Below are frequently asked questions related to our incident reporting tool. If you have further questions, please do not hesitate to reach out to the Office of Inclusive Excellence at firstname.lastname@example.org.
A bias incident involves any discriminatory act against an individual or a group based on their age, religion, disability (physical or mental), race, ethnicity, national origin, sex, gender, gender identity, sexual orientation, marital status, veteran status, socioeconomic status or any other identity.
Harassment can be defined as continued unwanted actions of one party against another, which may include threats and demands.
University policy defines sexual harassment as:
- Unwelcome sexual advances, requests for sexual favors, or other verbal or physical conduct of a sexual nature by a person who has authority over the recipient when:
- submission to such conduct is made either an implicit or explicit condition of the individual’s employment, academic status, or ability to use University facilities and services; or
- submission to or rejection of the conduct is used as the basis for a decision that affects tangible aspects of the individual’s employment, academic status, or use of University facilities.
- Unwelcome and unsolicited language or conduct that is of a sexual nature and that is sufficiently severe, persistent or pervasive that it could reasonably be expected to create an intimidating, hostile, or offensive working or learning environment, or has the purpose or effect of unreasonably interfering with an individual’s academic or work performance. This also includes acts of sexual violence, such as sexual assault and sexual exploitation.
The College of Engineering incident reporting tool allows us to identify concerns and patterns specific to our community. Information collected through this process also helps us work strategically with those who need additional guidance on creating a more inclusive environment.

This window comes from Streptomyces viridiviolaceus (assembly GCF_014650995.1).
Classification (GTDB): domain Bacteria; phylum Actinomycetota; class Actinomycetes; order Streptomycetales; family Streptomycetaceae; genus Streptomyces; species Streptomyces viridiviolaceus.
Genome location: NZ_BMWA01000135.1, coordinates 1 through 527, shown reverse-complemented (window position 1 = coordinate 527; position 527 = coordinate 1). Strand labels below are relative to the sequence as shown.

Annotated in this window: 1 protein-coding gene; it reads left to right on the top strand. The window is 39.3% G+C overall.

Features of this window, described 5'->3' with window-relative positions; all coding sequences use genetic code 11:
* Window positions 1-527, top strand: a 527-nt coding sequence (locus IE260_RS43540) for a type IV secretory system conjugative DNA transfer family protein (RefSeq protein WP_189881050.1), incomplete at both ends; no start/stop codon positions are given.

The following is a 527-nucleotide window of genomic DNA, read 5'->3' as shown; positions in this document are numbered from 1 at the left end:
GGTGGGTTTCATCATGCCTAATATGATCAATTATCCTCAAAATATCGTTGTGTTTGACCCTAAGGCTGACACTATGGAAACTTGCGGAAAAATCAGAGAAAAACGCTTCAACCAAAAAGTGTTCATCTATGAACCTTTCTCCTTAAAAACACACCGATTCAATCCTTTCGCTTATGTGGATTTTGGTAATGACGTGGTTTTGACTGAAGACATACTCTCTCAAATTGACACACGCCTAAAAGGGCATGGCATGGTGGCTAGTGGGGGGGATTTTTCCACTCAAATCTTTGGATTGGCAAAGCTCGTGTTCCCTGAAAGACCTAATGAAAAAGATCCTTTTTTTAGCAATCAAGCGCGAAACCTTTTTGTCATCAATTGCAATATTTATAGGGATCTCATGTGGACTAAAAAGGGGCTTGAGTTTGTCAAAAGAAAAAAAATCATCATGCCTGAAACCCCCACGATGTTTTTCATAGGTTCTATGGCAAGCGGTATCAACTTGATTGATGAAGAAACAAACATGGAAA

All UW students, staff and faculty can submit a report regardless of their affiliation with the College of Engineering. For example, students in non-engineering majors who engage in any of our affiliated courses or opportunities are encouraged to contact us if concerns arise. You can also submit a report if you are a member of the College of Engineering and would like support following an encounter of bias, discrimination or harassment in a non-engineering experience at the UW.
Yes, you can submit a report for an incident that happened in the past. Even if it did not happen recently, notifying us of a concern allows the College to identify possible patterns of behavior.
We understand that anonymity and safety may be a concern for some who file under an incident report. If a case involves suspected child abuse or neglect, we do have legal reporting obligations. Under Executive Order 56, University employees are mandatory reporters for cases of suspected child abuse or neglect.
In cases that we don’t have legally mandated reporting requirements, we are required to ask for contact information initially for safety purposes, however, your identity is kept confidential. We are able to offer an anonymous option for cases where mandatory reporting is not required, and no names will be shared in conversations connected to your report moving forward. This can include advocating on your behalf in various meetings with your permission and input if desired.